-Bad habit -Interrupting others

Good habit:: Value others’ opinions. Listen when they speak. Offer your opinion after people have spoken. Ask questions when you’re not clear about something. Summarize what you hear people say to correct misunderstandings. Let others know you hear what they’re feeling but not saying.

-Bad habit – Failing to give feedback and recognition

Good habit:: Let others know you appreciate their efforts or accomplishments. Feedback and praise are most effective when offered immediately and linked to specific activities, products or attributes.

-Bad habit – Abusing company expense accounts
Good habit:  Apply the same smart frugality that you use in your personal life to business expenses.  Save the company money and you will be recognized for it.

-Bad habit -Being impatient with clients

Good habit:: Value customer service. List reasons why customers are important to the business. Take a refresher course in customer service offered by your company or local college.

-Bad habit – Stealing company products

Good habit:: Don’t take products such as office supplies that belong to the organization for business uses. It’s unlawful, and can cost your professional reputation.

Recognize and eliminate poor habits

List habits that are hampering your career advancement. Ask superiors and colleagues for feedback. (Examples include: not following through on promises, not meeting deadlines, not being a team member, not being flexible, not managing conflict, and sharing personal information.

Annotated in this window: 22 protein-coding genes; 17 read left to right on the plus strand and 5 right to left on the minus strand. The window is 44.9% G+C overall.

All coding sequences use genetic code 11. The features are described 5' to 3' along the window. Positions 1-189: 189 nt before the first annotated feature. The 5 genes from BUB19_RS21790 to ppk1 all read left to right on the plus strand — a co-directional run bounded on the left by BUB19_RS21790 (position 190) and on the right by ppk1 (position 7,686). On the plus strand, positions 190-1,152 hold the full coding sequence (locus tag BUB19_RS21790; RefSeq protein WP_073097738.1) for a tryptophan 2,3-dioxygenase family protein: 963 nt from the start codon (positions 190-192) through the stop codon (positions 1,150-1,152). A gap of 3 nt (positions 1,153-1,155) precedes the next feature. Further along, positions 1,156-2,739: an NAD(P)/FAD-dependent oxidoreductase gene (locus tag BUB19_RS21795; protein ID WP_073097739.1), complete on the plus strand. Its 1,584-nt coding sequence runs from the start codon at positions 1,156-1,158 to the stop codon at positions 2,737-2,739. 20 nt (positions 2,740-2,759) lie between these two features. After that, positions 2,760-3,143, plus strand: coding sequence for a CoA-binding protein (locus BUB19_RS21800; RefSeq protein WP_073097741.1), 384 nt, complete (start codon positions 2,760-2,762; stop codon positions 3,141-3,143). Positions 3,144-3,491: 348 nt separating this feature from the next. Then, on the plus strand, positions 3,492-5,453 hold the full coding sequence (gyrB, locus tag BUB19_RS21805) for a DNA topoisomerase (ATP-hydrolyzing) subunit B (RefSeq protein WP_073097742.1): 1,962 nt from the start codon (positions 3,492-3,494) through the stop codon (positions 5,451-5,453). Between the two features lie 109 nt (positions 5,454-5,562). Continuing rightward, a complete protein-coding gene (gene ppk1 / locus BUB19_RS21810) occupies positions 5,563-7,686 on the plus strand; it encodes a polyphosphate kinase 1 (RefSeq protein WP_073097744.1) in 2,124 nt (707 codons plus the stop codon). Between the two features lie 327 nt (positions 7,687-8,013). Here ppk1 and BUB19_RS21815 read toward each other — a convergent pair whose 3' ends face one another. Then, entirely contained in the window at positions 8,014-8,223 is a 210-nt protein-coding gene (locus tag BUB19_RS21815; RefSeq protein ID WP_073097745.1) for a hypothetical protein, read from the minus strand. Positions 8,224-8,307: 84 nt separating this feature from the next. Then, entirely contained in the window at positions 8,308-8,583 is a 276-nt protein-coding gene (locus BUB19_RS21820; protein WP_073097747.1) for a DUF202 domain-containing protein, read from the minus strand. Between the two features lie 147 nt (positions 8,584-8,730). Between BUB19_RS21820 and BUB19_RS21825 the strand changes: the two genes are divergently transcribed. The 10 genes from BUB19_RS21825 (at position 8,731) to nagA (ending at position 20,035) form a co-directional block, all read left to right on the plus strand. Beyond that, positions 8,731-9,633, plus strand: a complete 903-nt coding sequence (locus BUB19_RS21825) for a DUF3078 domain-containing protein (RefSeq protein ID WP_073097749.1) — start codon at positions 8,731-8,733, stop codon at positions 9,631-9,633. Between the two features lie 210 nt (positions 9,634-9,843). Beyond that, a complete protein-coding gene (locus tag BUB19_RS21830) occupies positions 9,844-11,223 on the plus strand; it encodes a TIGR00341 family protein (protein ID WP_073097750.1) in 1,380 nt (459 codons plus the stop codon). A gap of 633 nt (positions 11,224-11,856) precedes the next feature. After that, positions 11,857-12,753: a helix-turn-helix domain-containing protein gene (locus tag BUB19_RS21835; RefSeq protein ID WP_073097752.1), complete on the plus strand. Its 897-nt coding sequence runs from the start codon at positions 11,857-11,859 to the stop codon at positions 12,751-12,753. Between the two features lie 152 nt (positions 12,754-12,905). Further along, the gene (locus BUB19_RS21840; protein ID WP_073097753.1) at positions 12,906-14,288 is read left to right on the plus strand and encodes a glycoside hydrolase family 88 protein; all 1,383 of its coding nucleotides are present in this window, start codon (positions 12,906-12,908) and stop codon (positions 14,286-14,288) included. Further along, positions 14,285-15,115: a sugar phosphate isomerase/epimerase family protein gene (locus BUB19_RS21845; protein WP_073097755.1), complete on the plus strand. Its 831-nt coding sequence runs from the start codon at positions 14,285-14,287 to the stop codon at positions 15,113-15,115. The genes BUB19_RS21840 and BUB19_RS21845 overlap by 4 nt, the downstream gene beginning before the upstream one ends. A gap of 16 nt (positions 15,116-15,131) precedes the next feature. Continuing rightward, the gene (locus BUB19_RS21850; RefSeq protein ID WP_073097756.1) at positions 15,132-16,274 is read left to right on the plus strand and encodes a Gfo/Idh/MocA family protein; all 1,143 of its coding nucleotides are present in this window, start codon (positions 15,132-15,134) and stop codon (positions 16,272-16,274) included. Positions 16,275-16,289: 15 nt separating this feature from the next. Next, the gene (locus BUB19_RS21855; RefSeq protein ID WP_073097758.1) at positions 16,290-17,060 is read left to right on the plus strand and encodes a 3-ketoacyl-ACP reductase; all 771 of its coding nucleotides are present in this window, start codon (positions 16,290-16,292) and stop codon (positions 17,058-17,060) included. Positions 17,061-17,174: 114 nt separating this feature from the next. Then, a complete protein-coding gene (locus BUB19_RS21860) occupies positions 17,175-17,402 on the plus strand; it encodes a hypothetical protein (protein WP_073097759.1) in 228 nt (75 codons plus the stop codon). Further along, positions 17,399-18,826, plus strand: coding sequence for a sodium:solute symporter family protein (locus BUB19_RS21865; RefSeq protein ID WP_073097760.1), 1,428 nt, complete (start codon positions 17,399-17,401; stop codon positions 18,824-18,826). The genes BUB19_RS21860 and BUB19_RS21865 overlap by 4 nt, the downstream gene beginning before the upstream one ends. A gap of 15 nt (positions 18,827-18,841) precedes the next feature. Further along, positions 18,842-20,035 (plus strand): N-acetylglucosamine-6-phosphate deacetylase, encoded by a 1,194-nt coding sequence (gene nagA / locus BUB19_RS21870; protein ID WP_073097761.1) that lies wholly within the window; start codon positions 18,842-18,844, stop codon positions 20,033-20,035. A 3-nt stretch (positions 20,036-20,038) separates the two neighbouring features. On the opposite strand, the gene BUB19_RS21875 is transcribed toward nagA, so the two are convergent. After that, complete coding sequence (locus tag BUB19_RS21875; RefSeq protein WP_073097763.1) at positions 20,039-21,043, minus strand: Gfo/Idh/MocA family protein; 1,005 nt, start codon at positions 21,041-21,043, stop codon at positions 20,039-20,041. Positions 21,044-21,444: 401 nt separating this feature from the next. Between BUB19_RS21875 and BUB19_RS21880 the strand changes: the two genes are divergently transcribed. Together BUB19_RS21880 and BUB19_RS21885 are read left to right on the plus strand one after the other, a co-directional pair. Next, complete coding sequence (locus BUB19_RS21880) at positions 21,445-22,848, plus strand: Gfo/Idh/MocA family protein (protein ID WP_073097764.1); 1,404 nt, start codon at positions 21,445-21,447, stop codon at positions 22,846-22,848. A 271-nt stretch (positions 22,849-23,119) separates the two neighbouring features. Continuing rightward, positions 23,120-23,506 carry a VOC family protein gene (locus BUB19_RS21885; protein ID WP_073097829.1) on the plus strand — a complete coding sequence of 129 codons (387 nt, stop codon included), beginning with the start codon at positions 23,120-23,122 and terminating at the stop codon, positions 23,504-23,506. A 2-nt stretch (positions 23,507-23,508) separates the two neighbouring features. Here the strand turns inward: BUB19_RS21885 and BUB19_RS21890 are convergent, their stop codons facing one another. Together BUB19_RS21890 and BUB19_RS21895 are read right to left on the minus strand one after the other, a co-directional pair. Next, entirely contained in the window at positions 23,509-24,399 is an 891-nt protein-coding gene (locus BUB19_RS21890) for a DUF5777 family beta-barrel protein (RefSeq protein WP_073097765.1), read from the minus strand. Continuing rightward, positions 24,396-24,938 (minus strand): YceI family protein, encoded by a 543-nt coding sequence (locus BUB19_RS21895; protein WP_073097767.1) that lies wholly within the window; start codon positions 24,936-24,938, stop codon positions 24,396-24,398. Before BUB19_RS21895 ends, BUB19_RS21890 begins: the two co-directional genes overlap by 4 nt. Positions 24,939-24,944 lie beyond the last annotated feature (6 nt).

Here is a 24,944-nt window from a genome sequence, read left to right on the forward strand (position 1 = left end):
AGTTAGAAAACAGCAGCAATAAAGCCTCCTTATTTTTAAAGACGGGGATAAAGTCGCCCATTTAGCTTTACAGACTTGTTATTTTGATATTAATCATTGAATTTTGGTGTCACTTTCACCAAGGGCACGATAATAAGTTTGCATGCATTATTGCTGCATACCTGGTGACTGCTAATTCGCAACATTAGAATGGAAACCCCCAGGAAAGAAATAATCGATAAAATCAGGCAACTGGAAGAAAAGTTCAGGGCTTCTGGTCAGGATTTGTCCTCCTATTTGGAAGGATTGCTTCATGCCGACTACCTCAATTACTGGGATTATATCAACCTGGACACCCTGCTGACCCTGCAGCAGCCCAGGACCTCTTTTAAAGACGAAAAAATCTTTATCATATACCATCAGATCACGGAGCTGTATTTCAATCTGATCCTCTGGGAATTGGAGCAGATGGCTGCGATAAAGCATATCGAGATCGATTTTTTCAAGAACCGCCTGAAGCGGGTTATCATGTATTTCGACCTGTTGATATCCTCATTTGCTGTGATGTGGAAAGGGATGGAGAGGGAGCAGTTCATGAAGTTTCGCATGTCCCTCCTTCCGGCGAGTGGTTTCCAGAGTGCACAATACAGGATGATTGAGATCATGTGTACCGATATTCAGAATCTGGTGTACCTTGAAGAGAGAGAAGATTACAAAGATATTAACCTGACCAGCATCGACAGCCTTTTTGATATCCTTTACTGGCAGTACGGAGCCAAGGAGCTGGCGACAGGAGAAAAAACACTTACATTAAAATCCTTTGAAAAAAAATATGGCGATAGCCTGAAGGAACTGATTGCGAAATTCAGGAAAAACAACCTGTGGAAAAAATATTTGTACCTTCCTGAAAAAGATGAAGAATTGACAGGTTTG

Each week, replace a bad habit with a more productive behavior. Describe how the good habit will advance your career. Observe successful people. Read. With practice, each new activity will become easier, more automatic. Stay positive, focused. Persist.

Review the many suggestions offered in award winning, Questers Dare to Change Your Job and Life which redefines lifelong career decisions making. Paperback edition: https://www.amazon.com/Questers-Dare-Change-Your-Life/dp/1508408963

Audible edition: htps://www.audible.com/pd/Questers-Dare-to-Change-Your-Job-and-Life-Audiobook/B07VZNKGJF?asin=B07VZNKGJF&ipRedirectOverride=true&overrideBaseCountry=true&pf_rd_p=34883c04-32e5-4474-a65d-0ba68f4635d3&pf_rd_r=TN801GRP49AWQSSYMDYC1

 Author Bio: Carole Kanchier, PhD, is an internationally recognized newspaper/digital columnist, registered psychologist, coach and author of award winning, Questers Dare to Change Your Job and Life.  Kanchier has taught at University of California, Berkeley and Santa Cruz, University of Alberta, and other institutions of higher learning, and worked with clients representing many disciplines. Dr. Kanchier is known for her pioneering, interdisciplinary approach to human potential.

 
 Contact: carole@daretochange.com; carole@questersdaretochange.com; www.questersdaretochange.com
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#Perseverance-Key to Success

September 10, 2020

Perseverance – Key to Success

After thousands of efforts to make the electric light bulb, Thomas Edison said, “I haven’t failed, I’ve identified 10,000 ways that it doesn’t work.” Abraham Lincoln, Marie Curie and an endless list of other contributors to humankind found that success inevitably arrives for all who persevere in pursuing their purpose.